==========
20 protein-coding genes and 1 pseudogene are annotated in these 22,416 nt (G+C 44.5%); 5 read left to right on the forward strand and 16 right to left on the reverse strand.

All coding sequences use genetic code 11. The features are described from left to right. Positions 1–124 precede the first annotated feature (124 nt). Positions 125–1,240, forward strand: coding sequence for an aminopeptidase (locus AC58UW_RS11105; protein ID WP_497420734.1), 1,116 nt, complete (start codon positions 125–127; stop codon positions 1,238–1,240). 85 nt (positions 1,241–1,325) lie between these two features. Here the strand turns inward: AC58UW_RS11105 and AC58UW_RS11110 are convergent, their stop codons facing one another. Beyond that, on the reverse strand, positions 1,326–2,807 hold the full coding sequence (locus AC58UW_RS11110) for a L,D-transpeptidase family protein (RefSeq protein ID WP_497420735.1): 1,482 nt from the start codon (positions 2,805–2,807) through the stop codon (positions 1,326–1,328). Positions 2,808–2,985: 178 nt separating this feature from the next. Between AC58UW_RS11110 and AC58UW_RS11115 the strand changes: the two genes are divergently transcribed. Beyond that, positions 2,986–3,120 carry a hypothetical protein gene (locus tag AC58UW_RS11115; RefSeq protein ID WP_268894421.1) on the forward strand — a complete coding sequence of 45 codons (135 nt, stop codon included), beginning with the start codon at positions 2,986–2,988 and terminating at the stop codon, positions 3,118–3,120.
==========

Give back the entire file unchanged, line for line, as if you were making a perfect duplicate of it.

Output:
20 protein-coding genes and 1 pseudogene are annotated in these 22,416 nt (G+C 44.5%); 5 read left to right on the forward strand and 16 right to left on the reverse strand.

All coding sequences use genetic code 11. The features are described from left to right. Positions 1–124 precede the first annotated feature (124 nt). Positions 125–1,240, forward strand: coding sequence for an aminopeptidase (locus AC58UW_RS11105; protein ID WP_497420734.1), 1,116 nt, complete (start codon positions 125–127; stop codon positions 1,238–1,240). 85 nt (positions 1,241–1,325) lie between these two features. Here the strand turns inward: AC58UW_RS11105 and AC58UW_RS11110 are convergent, their stop codons facing one another. Beyond that, on the reverse strand, positions 1,326–2,807 hold the full coding sequence (locus AC58UW_RS11110) for a L,D-transpeptidase family protein (RefSeq protein ID WP_497420735.1): 1,482 nt from the start codon (positions 2,805–2,807) through the stop codon (positions 1,326–1,328). Positions 2,808–2,985: 178 nt separating this feature from the next. Between AC58UW_RS11110 and AC58UW_RS11115 the strand changes: the two genes are divergently transcribed. Beyond that, positions 2,986–3,120 carry a hypothetical protein gene (locus tag AC58UW_RS11115; RefSeq protein ID WP_268894421.1) on the forward strand — a complete coding sequence of 45 codons (135 nt, stop codon included), beginning with the start codon at positions 2,986–2,988 and terminating at the stop codon, positions 3,118–3,120.